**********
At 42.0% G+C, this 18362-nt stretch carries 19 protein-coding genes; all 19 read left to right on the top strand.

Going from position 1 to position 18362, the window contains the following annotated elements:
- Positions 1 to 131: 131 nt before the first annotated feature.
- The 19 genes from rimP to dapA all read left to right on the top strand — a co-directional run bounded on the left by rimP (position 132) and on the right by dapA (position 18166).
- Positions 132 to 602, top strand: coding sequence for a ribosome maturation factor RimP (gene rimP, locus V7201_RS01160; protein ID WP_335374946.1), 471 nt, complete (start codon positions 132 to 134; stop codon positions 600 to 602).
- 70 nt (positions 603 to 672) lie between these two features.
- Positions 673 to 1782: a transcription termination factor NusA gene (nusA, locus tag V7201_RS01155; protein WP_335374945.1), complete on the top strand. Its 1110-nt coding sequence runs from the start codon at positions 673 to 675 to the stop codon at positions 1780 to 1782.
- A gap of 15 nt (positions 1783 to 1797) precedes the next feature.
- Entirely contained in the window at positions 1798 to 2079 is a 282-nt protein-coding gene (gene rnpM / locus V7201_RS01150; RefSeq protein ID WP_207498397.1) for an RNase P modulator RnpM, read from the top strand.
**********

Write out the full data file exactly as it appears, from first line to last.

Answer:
At 42.0% G+C, this 18362-nt stretch carries 19 protein-coding genes; all 19 read left to right on the top strand.

Going from position 1 to position 18362, the window contains the following annotated elements:
- Positions 1 to 131: 131 nt before the first annotated feature.
- The 19 genes from rimP to dapA all read left to right on the top strand — a co-directional run bounded on the left by rimP (position 132) and on the right by dapA (position 18166).
- Positions 132 to 602, top strand: coding sequence for a ribosome maturation factor RimP (gene rimP, locus V7201_RS01160; protein ID WP_335374946.1), 471 nt, complete (start codon positions 132 to 134; stop codon positions 600 to 602).
- 70 nt (positions 603 to 672) lie between these two features.
- Positions 673 to 1782: a transcription termination factor NusA gene (nusA, locus tag V7201_RS01155; protein WP_335374945.1), complete on the top strand. Its 1110-nt coding sequence runs from the start codon at positions 673 to 675 to the stop codon at positions 1780 to 1782.
- A gap of 15 nt (positions 1783 to 1797) precedes the next feature.
- Entirely contained in the window at positions 1798 to 2079 is a 282-nt protein-coding gene (gene rnpM / locus V7201_RS01150; RefSeq protein ID WP_207498397.1) for an RNase P modulator RnpM, read from the top strand.